News - Mercedes-Benz
Mercedes announces 20-year sustainability plan
Carbon-neutral vehicle fleet by 2039 for Mercedes-Benz Cars
15 May 2019
By ROBBIE WALLIS in OSLO
MERCEDES-BENZ Cars has announced a 20-year business strategy to greatly reduce its carbon footprint via a carbon-neutral vehicle fleet by 2039.
Called Ambition2039, the plan also includes a target of more than 50 per cent of its new-vehicle sales to be plug-in hybrid or full-EV models by 2030.
Mercedes has not specified if internal-combustion engines will still be a part of its product portfolio in 2039, but hinted at the use of synthetic fuels in future alongside battery-electric and hydrogen fuel-cell powertrains.
By 2025, all Mercedes engines will feature some form of hybridisation, starting with its 48-volt belt-driven starter-alternator set-up found on current models including the 53 AMG range of six-cylinder engines.
The plan was announced by incoming Daimler AG chairman of the board of management Ola Kaellenius who later this month will take from Dieter Zetsche who has been in the role since 2006.
Key to the brand’s plan for a carbon-neutral fleet is the introduction of its EQ family of all-electric models that will begin with the EQC medium SUV set for launch globally from July, and touching down in Australia in October.
Mercedes plans to launch 10 pure-EV models by 2022, with more to come.
Mr Kaellenius said the reduction of CO2 levels is only one part of the company’s broader sustainability plan.
“We have been in the last year or so working intensively on what we call a sustainable business strategy – not sustainability on the side of your business strategy but a sustainable business strategy – which has several dimensions, and today we are focusing on the CO2 dimension of this business strategy,” he said.
“And for Mercedes-Benz Cars we have always since founding fathers of the company been a company looking into the future.”
To reduce its carbon footprint, Benz will look beyond its vehicle fleet, also aiming to make its factories and manufacturing processes more efficient.
By 2022, all of Mercedes’ European plants will have achieved carbon neutrality, and new plants will be built as carbon-neutral from the start.
Renewable energy will be used to power plants such as the EQC manufacturing plant in Bremen and the battery production facility in Saxony.
Recycling of raw materials will also become a greater point of emphasis, with Mercedes envisaging up to 85 per cent of its raw materials to be recycled.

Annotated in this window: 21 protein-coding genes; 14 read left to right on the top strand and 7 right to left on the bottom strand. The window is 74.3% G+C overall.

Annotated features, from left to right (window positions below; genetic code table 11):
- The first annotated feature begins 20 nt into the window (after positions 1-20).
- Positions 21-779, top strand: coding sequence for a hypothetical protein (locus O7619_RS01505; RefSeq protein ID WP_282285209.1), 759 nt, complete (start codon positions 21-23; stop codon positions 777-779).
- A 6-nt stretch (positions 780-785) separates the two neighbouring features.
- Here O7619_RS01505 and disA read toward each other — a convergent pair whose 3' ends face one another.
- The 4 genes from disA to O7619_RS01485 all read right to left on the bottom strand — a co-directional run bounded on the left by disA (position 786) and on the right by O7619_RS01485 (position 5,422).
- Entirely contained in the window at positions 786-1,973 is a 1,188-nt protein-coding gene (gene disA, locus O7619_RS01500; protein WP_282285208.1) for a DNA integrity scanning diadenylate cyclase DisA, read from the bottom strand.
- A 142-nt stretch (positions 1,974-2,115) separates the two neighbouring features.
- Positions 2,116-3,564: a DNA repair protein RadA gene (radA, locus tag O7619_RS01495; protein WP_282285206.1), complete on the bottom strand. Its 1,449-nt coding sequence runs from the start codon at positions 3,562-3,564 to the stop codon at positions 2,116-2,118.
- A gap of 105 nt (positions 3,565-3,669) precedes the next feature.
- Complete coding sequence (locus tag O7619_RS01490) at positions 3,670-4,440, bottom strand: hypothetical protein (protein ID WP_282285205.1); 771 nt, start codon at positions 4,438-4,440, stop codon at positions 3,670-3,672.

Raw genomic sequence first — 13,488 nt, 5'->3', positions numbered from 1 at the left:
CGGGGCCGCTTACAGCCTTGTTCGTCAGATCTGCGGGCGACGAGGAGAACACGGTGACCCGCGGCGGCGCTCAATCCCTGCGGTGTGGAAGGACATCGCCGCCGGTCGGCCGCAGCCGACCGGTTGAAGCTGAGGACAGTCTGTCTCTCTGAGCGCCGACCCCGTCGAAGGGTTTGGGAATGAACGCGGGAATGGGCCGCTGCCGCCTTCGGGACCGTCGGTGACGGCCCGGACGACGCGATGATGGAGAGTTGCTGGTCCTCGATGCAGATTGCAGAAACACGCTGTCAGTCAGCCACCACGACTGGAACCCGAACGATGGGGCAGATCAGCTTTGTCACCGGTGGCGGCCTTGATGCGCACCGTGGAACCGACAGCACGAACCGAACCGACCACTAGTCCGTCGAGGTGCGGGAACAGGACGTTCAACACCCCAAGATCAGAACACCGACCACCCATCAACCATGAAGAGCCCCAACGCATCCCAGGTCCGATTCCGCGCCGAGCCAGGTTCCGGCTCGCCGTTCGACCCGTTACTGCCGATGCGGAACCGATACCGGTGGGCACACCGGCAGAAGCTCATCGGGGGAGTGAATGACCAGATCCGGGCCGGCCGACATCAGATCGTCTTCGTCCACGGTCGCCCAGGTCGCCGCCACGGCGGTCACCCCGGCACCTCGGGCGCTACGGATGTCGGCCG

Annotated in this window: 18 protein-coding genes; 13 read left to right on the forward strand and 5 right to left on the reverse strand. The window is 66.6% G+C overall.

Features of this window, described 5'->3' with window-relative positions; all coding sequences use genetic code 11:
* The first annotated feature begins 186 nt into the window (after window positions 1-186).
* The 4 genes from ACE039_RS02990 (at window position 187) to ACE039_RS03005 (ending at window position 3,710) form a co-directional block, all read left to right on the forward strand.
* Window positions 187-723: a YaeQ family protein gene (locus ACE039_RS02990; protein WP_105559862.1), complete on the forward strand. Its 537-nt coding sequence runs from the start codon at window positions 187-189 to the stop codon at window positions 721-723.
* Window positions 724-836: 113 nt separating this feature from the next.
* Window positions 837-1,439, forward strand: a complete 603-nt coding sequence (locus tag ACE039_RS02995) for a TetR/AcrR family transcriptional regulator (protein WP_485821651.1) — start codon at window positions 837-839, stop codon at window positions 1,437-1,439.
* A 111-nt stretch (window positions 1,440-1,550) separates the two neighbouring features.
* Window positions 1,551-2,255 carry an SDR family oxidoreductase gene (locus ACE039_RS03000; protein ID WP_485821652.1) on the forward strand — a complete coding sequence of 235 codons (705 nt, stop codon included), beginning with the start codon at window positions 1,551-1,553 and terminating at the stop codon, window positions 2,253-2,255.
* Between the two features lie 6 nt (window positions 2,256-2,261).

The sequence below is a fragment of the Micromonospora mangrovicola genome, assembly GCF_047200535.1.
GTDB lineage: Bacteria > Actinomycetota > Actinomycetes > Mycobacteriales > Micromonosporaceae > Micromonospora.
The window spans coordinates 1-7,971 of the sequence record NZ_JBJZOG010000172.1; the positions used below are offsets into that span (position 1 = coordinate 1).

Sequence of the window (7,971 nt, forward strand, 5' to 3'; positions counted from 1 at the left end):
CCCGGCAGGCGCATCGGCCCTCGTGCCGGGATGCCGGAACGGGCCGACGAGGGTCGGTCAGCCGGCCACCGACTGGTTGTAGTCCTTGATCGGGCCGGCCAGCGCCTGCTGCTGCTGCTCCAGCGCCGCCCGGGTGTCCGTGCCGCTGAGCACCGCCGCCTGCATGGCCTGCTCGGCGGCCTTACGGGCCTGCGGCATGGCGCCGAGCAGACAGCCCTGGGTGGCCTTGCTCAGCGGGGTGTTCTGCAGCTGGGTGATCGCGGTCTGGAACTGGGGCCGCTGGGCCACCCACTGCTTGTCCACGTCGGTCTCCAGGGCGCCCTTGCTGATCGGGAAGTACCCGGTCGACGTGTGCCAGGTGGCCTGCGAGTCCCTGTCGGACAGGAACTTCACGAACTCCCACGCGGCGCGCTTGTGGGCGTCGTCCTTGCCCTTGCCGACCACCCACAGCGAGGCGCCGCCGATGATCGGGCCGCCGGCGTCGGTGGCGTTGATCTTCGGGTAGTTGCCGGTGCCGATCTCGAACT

Mr Kaellenius said Mercedes would encourage its suppliers to follow its lead, offering incentives to do so.
“We want to encourage our suppliers to join us on this journey,” he said.
“Typically you buy about 70 per cent of the contents of the vehicle from suppliers, so we want them to join us in defining CO2 reduction paths as part of this 20-year journey. And we will start by creating transparency and also make it an award criteria in the future.”
Mr Kaellenius acknowledged that the new business plan would require significant financial investment. However, the aim was for the company to be forward-thinking and proactive instead of reactive.
Mercedes has also targeted Ionity as a source of reduced emissions. The European EV fast-charging network started as a joint venture between Mercedes parent company Daimler, BMW Group, Ford Motor Company and Volkswagen Group including Audi and Porsche, with Mr Kaellenius saying it would aim to have Ionity stations powered by renewables “wherever possible”.
When asked if the plan was meant as a bold statement of intention from Mr Kaelennius as he takes the reins at Mercedes, he said it was rather a board-wide decision that had been in planning for some time.
“The sustainable business strategy is something that we have been working on since the beginning of last year so this is a project of the whole current board, where we have engaged dozens and dozens of people in decision-making in the company so it is truly a team product,” he said.
“So I would not like to put that in connection with the switch in management that we have on the 22nd, but rather a broad-based Daimler (strategy).”
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